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PHILIPPINE SUPREME COURT DECISIONS

EN BANC

[G.R. No. L-44364. April 27, 1979.]

THE PEOPLE OF THE PHILIPPINES, Plaintiff-Appellee, v. VICTOR GARCIA y DALIT, Defendant-Appellant.

Manuel B. Tomacruz (Counsel de Oficio) for Appellant.

Acting Solicitor General Vicente V. Mendoza, Assistant Solicitor General Ruben E. Agpalo and Trial Attorney Magdangal M. de Leon for Appellee.

SYNOPSIS


On September 28, 1974, about six o’clock p.m., Imelda Cristobal was found beside a creak lying on the ground, naked and unconscious, her face and cheeks swollen, lower lips out and bleeding. Her arms were scratched and bruised. Her clothes were about four meters away. When she regained her consciousness, she was asked: Who did this to you" and she answered "Manong Victor", referring to the accused. After she was brought home, she recounted what transpired and again named the accused as the perpetrator. Imelda died three hours after the incident. The post mortem examination showed fresh laceration of the hymen as a result of penetration and streak of blood in the vaginal wall.

Charged with Rape with Homicide, Accused interposed the defense of alibi. The trial court found the accused guilty beyond reasonable doubt as charged, and sentenced him to suffer the penalty of death.

On automatic review, the Supreme Court affirmed the trial court’s decision in toto.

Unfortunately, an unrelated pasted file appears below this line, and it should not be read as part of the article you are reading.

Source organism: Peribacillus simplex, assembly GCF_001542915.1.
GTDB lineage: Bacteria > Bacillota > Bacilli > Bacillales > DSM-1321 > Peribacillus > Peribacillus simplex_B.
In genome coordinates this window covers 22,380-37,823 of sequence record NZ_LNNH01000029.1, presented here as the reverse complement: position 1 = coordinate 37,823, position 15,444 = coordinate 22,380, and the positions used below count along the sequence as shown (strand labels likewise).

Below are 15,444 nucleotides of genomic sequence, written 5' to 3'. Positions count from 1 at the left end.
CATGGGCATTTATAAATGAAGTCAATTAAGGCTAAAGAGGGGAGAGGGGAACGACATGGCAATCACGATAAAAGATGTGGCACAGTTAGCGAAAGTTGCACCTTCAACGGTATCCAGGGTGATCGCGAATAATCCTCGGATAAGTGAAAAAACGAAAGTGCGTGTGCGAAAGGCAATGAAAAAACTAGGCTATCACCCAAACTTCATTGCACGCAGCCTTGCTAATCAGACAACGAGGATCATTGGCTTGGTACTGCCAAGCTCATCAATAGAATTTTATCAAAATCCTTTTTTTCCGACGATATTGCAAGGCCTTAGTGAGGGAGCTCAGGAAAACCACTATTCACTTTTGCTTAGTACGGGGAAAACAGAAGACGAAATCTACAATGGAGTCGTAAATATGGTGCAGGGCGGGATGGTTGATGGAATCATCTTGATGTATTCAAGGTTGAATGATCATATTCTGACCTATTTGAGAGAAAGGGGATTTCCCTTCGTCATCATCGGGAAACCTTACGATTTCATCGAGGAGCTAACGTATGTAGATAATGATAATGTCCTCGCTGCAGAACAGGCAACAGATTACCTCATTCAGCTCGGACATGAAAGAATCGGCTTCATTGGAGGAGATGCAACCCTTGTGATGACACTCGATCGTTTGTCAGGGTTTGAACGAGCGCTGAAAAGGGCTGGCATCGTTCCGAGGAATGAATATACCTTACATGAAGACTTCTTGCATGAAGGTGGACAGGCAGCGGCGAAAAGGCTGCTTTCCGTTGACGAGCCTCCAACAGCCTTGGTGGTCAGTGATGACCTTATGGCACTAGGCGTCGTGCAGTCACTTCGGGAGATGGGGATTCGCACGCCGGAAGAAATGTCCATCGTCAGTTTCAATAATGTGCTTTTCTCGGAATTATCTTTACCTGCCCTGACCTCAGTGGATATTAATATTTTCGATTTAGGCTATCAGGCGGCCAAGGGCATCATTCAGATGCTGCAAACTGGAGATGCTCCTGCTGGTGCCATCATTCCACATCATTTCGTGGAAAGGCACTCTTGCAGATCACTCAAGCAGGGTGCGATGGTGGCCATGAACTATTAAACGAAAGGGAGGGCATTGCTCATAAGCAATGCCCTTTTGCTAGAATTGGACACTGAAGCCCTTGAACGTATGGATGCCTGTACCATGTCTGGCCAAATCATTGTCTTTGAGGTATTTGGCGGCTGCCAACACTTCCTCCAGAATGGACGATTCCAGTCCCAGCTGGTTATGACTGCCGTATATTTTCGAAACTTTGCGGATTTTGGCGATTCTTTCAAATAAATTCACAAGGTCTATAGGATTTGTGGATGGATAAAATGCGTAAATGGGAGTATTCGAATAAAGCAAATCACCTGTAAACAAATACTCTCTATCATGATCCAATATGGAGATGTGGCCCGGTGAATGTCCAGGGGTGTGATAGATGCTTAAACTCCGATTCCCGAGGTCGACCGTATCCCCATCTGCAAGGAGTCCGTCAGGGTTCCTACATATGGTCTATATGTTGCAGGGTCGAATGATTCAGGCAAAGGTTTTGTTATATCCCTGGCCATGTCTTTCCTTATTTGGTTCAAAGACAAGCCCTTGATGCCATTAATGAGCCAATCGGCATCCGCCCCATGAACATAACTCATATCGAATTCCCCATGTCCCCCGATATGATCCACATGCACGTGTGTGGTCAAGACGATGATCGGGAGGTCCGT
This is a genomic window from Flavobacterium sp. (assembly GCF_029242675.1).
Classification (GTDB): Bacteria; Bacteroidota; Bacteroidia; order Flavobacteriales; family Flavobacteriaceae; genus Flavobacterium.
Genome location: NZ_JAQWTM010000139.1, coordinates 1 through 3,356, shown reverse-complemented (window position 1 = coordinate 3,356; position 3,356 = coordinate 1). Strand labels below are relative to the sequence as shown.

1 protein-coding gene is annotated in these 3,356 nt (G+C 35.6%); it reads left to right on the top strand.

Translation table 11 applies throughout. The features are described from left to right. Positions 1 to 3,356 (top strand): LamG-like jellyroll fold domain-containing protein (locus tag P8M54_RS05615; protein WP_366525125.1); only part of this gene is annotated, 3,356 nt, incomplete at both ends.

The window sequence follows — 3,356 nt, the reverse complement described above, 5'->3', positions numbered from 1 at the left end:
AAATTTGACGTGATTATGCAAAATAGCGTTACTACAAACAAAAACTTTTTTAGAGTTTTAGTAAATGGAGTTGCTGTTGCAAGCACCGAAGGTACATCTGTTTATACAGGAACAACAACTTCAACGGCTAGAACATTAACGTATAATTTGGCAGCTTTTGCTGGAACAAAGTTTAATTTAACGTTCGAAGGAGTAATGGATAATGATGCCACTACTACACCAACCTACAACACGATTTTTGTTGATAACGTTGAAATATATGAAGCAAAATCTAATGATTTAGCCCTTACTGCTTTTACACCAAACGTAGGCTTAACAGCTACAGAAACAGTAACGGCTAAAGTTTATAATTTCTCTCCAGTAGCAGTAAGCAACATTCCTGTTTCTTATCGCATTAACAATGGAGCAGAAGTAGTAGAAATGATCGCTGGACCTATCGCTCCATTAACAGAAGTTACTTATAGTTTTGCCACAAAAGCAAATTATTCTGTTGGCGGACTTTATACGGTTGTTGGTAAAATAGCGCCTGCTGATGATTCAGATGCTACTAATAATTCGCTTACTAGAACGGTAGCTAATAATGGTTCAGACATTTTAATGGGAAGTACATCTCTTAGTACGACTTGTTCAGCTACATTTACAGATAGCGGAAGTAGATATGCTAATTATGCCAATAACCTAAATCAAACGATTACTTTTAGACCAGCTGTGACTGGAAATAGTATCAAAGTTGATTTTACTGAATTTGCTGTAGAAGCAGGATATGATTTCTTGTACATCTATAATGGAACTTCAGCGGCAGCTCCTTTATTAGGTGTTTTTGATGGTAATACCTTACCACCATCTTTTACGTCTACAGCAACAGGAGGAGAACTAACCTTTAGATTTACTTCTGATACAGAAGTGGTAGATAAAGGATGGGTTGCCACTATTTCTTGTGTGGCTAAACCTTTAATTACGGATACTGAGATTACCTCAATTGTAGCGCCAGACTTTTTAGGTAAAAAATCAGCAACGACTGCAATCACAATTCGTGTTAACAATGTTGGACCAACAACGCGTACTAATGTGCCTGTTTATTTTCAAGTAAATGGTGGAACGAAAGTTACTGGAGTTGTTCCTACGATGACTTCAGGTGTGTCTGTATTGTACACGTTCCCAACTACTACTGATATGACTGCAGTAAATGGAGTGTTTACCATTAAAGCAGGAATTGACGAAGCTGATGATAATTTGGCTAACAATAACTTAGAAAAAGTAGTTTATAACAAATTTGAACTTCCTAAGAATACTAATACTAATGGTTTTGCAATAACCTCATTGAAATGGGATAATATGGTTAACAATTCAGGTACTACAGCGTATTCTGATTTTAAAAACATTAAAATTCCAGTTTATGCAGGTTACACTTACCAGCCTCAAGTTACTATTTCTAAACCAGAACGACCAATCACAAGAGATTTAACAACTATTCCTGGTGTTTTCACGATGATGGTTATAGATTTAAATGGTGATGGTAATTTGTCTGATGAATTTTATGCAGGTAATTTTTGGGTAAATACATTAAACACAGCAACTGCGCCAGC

SYLLABUS


1. EVIDENCE; ALIBI; CREDIBILITY OF WITNESSES. — Whether or not the alibi has been sufficiency established by accused’s testimony and that of this witnesses depends upon the weight accorded by the trial court’s said testimonies, and this, in turn, will depend on the credibility of said witness and of their testimonies.

2. ID.; ID.; WEAKEST DEFENSE. — Alibi is the weakest of all defense since it is easy to concoct but difficult to disprove. Courts view it with caution and accept it only when proved by positive, clear and convincing evidence, i.e., such evidence which would preclude the possibility of the accused’s presence at the scene of the crime.

3. ID.; ID.; IDENTIFICATION OF ACCUSED. — The defense of alibi cannot prevail over the clear and positive identification of the accused as the author of the crime.

4. ID.; APPEAL; FINDINGS OF TRIAL COURT. — When the issue is one of credibility of witnesses, appellate courts will generally disturb the findings of the trial court, considering that it is in a better position to decide the question, having heard the witnesses themselves and observed their deportment and manner of testifying during the trial, unless it has plainly overlooked certain facts of substance and value that, if considered, might affect the result of the case.